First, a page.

The earth’s magnetic field surrounds us. The field does not harm people, animals or objects. It is just there.
Magnetometers measure disruptions in the earth’s magnetic field. The technology has been around a long time. Magnetometers are essential to the functioning of cell phones, smart tablets, GPS, and other modern devices. For whatever reason though, screening personnel with magnetometers has not caught on.
For years I dealt with metal detectors at U.S. Missions abroad. They were cumbersome, expensive, required frequent calibration, were not very portable, and detected everything from pins, coins, earrings and other jewelry to weapons and knives. My guards required special training to operate them properly, and close supervision to ensure that they paid attention to any anomalies detected. These machines definitely kept people from entering my facilities with weapons, but they took a lot of effort to keep the system running smoothly. The inconvenient screening process did not win any hearts and minds of the foreign public for America either.
We want personal screening devices to detect weapons. You don’t want them to detect your wedding ring, silver bracelet, loose change, watch or belt buckle. Ideally, you should be able to walk up to the device, walk through, and if you don’t have a knife or weapon on you, proceed about your business. You can do this if you use a magnetometer instead of a metal detector for screening.
For whatever reason the use of magnetometers has not caught on. I worked for a company that marketed a very practical magnetometer for people screening. Their system was simple, inexpensive and very practical. The device looks exactly like a metal detector. You walked through the upright and if you had ferrous material on you, such as a gun or knife, the sensors detected the change in the magnetic field and produced an audible warning. The integrated video camera took a picture of you as you walked through and, through a very simple software program, placed a yellow dot on your photo indicating the exact location of the ferrous object that disrupted the magnetic field.
Think about it for a moment. The advantageous over a conventional metal detector are numerous:
- Safety – Magnetometers do not emit anything. The technology is completely passive. Since there are no emissions, it is completely safe for people with pacemakers, pregnant women, and will not affect the film in cameras.
- No Screening Prep – You do not have to remove your jewelry. You don’t have to take out your spare change, wallets, remove watches, etc.
- Speed – You can literally run people through the machines. The sensors detect an anomaly with the earth’s magnetic field then reset within less than a second. The throughput is 4-5 times faster than a metal detector: Magnetometer screening devices can screen up to 1000 people, or more, per hour versus a metal detector, that can screen, maybe, 250 per hour.
- No Calibration – Since the earth’s magnetic field is everywhere, you don’t have to calibrate magnetometers. This also makes them extremely portable.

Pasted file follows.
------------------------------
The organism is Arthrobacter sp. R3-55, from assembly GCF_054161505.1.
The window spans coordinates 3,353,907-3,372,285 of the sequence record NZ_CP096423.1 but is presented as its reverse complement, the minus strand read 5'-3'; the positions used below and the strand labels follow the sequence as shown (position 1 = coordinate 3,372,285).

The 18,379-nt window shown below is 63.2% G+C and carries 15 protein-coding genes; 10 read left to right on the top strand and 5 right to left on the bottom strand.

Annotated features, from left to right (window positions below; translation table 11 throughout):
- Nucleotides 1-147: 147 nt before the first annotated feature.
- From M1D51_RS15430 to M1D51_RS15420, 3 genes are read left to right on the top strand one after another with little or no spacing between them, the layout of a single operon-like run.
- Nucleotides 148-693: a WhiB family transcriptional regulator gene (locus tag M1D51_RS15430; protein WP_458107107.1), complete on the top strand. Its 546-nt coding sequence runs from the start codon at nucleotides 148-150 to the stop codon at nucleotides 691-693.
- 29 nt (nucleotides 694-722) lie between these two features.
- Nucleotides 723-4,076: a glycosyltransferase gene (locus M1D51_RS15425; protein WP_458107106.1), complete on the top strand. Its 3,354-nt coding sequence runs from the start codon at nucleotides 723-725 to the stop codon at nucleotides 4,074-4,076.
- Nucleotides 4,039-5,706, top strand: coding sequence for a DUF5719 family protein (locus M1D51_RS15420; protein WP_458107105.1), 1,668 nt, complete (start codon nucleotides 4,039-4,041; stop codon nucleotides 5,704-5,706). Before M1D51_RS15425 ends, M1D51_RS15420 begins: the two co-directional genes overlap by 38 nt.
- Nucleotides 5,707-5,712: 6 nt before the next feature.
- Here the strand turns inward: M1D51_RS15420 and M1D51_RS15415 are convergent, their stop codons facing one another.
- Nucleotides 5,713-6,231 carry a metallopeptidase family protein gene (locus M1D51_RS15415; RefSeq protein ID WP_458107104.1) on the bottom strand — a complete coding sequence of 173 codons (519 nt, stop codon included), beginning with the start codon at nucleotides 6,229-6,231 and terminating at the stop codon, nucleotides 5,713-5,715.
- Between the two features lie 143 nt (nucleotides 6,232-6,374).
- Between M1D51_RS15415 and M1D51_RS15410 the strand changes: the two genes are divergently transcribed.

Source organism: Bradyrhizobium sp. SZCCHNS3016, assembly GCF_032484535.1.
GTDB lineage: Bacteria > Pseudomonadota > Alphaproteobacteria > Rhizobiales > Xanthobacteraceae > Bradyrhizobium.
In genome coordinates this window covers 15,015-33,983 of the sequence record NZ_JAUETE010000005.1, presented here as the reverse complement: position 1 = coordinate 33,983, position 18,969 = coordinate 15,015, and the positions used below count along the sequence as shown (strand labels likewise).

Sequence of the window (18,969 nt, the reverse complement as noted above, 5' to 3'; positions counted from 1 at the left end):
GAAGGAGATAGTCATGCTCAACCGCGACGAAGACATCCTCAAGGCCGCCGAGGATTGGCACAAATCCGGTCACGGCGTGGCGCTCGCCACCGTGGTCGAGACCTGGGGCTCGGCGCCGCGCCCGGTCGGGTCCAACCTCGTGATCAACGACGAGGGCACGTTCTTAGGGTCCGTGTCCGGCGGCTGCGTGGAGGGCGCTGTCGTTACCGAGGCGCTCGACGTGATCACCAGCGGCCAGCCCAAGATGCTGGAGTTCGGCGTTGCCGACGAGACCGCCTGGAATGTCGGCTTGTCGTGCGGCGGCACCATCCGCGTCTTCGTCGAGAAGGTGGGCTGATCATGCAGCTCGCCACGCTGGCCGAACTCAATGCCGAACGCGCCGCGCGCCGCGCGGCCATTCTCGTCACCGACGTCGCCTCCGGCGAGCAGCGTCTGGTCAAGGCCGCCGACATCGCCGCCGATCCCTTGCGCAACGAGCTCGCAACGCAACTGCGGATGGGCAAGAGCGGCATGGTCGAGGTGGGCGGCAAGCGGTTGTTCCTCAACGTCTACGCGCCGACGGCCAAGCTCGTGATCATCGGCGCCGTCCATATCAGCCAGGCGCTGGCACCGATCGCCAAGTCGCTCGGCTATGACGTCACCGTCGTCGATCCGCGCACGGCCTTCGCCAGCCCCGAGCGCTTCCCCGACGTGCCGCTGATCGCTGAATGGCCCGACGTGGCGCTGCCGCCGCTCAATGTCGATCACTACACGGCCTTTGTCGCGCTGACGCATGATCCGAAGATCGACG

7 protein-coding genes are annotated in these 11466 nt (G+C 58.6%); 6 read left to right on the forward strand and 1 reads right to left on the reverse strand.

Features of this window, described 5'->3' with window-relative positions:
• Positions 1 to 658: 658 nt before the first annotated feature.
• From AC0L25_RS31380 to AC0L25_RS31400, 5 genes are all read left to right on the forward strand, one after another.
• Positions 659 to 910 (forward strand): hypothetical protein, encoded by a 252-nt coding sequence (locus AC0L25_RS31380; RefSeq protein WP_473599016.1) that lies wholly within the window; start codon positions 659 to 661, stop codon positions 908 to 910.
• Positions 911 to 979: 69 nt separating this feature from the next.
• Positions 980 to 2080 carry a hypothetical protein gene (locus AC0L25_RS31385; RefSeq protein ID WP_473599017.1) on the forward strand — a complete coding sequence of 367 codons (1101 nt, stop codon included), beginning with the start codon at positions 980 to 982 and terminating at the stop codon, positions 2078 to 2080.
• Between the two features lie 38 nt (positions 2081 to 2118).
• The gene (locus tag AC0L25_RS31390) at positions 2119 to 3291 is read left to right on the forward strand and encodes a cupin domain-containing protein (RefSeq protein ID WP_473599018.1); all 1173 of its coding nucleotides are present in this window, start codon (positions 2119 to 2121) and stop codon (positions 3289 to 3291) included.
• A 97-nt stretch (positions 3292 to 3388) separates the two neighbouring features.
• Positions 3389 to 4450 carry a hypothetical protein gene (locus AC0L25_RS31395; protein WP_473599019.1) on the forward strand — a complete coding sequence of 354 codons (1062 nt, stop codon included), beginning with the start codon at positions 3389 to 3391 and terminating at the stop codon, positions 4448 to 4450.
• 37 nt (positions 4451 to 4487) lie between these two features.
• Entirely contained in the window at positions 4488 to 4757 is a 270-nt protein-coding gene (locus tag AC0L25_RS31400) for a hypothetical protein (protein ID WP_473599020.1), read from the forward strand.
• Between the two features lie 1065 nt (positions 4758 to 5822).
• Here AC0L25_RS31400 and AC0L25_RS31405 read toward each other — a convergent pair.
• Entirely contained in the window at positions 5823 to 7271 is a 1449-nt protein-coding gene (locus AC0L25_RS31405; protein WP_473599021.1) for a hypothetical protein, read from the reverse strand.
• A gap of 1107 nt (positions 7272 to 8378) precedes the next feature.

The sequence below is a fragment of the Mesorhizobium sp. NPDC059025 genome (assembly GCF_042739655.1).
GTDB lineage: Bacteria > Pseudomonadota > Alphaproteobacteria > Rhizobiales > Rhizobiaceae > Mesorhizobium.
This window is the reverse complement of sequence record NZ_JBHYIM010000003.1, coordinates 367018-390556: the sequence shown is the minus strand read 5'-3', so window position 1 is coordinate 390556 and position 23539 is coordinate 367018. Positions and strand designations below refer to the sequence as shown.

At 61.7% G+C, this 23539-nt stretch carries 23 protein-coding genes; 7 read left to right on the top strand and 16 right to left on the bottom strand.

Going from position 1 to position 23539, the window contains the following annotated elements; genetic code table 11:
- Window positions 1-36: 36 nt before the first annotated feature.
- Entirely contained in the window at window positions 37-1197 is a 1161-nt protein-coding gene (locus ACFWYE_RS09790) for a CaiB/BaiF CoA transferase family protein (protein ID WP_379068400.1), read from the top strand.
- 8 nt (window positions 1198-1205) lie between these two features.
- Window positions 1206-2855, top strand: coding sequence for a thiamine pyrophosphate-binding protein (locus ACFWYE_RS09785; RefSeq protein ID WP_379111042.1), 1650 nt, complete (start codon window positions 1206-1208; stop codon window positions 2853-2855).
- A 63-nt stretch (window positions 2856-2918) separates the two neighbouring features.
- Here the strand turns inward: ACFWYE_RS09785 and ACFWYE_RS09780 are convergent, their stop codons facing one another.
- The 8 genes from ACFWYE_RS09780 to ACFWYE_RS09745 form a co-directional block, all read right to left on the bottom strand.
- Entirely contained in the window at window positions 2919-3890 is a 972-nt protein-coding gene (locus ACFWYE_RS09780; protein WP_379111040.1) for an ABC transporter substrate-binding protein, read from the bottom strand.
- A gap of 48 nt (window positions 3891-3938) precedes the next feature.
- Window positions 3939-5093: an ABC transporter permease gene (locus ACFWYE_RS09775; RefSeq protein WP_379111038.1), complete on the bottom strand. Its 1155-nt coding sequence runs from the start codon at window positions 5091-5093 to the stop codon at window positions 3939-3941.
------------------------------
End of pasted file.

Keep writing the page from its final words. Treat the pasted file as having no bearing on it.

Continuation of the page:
- Secondary Screening – No need for a full-body cavity search. The dot placed on the person’s picture shows exactly where the possible threat object is located on the body, making secondary screening easy and accurate.
There are other advantageous too. Since you don’t have to calibrate magnetometers, you can literally build them into doorways. The technology is so simple you can integrate them with just about any other sort of tech you might want: biometric readers, electronic lock/unlock devices, radiation detectors, etc.
Banks, for example, could build them into man-traps. If you are clean, the door will unlock. If not, it remains shut.
Magnetometers are not perfect of course. A knife made out of solid brass, gold, or some other non-ferrous metal will not be detected. Modern cell phones and some key fobs will set it off.
Practically speaking though, screening people in many locations using magnetometer technology makes sense. For whatever reason it has not caught on.
Using these devices instead of metal detectors, in most circumstances, would be easier, quicker, just as effective and much less intrusive.
Hopefully the government and other businesses requiring personnel screening will start giving magnetometers a second look. Personnel screening is not going away.
The company I used to work for is in the process of being bought out. Hopefully the new owners have a sales and marketing plan to educate the public, get more of these devices out there and make all our lives easier.
Disclaimer: The content in this article is the opinion of the writer and does not necessarily reflect the policies or opinions of US Patriot Tactical.
As Vice President of a Security Fusion Center, Bill has provided risk management advice and direction to major Fortune 100 defense industry, ultra high net worth and other clients.
As Global Director for Security, Alem International, Bill planned and directed all facets of the security and risk mitigation strategies for the 2004 Olympic Torch Relay that took place in over 34 countries.
Bill was commissioned as an Explosive Ordnance Disposal (EOD) Officer in the US Army immediately after college.
Mr. Gaskill has a Bachelor of Science degree in Ancient History with a math minor from the University of Wisconsin-Madison.He has a current Top Secret/SCI clearance.He has professional fluency ratings in Spanish, Greek, Hebrew and French, and has a working knowledge of Russian.